Crowd Sourced Translation : Does It Work For You?

5th February 2016

Crowd sourcing has been an IT buzzword for quite a while now, and recently a few companies have been trying their hand at ‘Crowd Sourced Translation’, chasing the concept of ‘Big Translation’ and the market success that companies like eBay and Airbnb have achieved. The idea behind Big Translation, according to Carl Yao is that “Nearly half the world speaks two or more languages—that’s 3.65 billion people with the potential to contribute to translation.” Combine this with the fact that smartphone usage will increase to 8.2 billion users in 2019, and you have the potential to instantly connect a huge number of translators with people requiring translation, ideally providing the customer with instant access to low-cost language resources.

In theory, this sounds like a win-win scenario for everyone involved! Micro-freelancers, that earn a living by advertising their services and bidding for small jobs on websites like Fiverr and Gigbucks, can add to their repertoire by providing translation services on an ad-hoc basis, and therefore users should benefit in a reduction of cost and increase in availability for said services …

However; while this concept may work for people requiring translation for small projects, such as blogs, friendly correspondence or the translation of a foreign language source text for information purposes, it has a long way to go before it can be of serious use to industry.

Translate.com, owner of arguably the most valuable domain name in the business, promises “People-Powered Enterprise Translations”. As always though, the ‘devil is in the details’, as their terms included the following:-

‘Human Translation Content Policy

We do not provide human translations for the following types of content:

  • Gist or summary translation
  • Legal, medical, technical or other specialist texts
  • Texts that require creativity or where brand image is at stake
  • Safety-critical texts or material where human life may be at risk in case of error

No refunds or translations will be given for these types of human translation requests’

This clause seems at odds with their offer of “People-Powered Enterprise Translations”, as it’s hard to see how their service could be of any use to any enterprise, given that brand image is of the utmost importance to companies. Technical and other specialist services are often the core of many UK businesses, and so again, it’s difficult to see what Translate.com can offer that’s of any benefit.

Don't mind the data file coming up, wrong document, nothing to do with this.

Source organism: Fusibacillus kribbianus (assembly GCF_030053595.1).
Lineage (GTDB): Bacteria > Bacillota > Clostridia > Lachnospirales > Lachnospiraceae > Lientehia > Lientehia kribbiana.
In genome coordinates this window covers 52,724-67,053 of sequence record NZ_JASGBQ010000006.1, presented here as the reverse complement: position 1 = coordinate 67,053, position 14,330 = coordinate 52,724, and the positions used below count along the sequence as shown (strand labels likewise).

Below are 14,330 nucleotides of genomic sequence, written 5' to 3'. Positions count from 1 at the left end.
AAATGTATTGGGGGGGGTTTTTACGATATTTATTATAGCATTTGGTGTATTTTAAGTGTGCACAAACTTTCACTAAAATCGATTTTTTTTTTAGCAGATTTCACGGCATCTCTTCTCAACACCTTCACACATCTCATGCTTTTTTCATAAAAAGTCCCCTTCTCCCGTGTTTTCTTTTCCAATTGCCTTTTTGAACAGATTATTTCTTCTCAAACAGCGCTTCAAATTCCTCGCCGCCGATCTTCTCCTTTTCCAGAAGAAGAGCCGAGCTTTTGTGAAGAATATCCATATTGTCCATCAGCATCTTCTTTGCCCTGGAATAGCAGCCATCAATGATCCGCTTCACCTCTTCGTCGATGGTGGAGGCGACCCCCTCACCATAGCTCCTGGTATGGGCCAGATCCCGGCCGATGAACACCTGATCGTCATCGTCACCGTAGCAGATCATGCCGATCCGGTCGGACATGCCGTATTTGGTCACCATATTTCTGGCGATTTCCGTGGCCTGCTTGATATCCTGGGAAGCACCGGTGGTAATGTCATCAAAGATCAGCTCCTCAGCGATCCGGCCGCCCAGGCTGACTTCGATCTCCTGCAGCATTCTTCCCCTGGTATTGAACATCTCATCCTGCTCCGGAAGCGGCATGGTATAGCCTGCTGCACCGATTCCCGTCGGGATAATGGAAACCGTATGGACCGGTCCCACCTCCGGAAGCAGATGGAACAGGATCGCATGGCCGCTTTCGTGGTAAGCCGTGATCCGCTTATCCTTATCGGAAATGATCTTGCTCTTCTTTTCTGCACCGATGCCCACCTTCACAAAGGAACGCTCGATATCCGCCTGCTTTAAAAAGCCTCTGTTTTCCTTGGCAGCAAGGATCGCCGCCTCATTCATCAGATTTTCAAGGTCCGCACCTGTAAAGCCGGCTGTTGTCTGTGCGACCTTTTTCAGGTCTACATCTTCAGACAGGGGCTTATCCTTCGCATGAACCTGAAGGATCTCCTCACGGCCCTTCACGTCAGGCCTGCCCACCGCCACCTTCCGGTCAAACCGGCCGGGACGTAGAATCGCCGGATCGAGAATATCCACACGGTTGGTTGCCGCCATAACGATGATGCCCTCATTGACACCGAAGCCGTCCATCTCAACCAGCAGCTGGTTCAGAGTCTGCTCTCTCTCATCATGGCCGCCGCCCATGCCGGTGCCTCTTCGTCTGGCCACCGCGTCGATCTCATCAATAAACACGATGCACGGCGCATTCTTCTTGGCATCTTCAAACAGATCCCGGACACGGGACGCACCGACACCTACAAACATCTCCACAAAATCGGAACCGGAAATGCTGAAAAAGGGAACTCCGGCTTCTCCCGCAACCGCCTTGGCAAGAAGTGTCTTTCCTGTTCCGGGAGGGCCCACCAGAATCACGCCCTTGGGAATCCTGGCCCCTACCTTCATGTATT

Other important issues that should be of concern with crowd sourcing translation services are those of quality and accountability. Who undertook the work? Are they qualified in the subject matter / or did they just offer the lowest price to do the job? One doubts whether the sign-up process to become a translator with these services is a very stringent process – a four question, multiple-choice test in one case! Presenting a difficult barrier, or any barrier! to entry for people wishing to sign up as a translator doesn’t work in favour for these ‘Big Translation’ start-ups. ‘Big Translation’ requires ‘Big Numbers’ to succeed, and so growing the user base as fast as possible is likely one of their main aims. A large bank of available, inexpensive, translators looks good on paper, but being told that your translation was undertaken by anonymous User123XYZ, who is currently unavailable, doesn’t help to resolve issues when your end Client is complaining about receiving sub-standard work. It will no doubt be a tough job to remedy things when they inevitably go wrong.

Crowd sourcing also leaves a lot to be desired with respect to confidentially. Without complete transparency as to how each file is handled throughout the translation process, it’s impossible to know who has access to both yours and your Clients’ data. So far, there doesn’t seem to be anything to stop a rival business, or an overseas nation state for that matter, signing up a few linguists, browsing the information and translation work on offer and gaining a competitive advantage – or simply stealing the information they are presented with outright. While this may come across as somewhat alarmist, in today’s world of data privacy issues and news of information leaks occurring on an almost daily basis, ensuring your company’s and your Clients’ information is in trusted hands is paramount to your company’s reputation and credibility.

Given the above, combined with our previous discussion on outsourcing your translation requirements, it makes sense to use Foreign Tongues as your trusted language partner. While the mobile web is able to offer a multitude of services nowadays, professional language services, providing valid translation, will always need a real human being available at the end of the phone who can help guide you through the project.

Let Foreign Tongues provide you with a free, no-obligation, quote for your next project and see how much we will help you save – in more ways than one!

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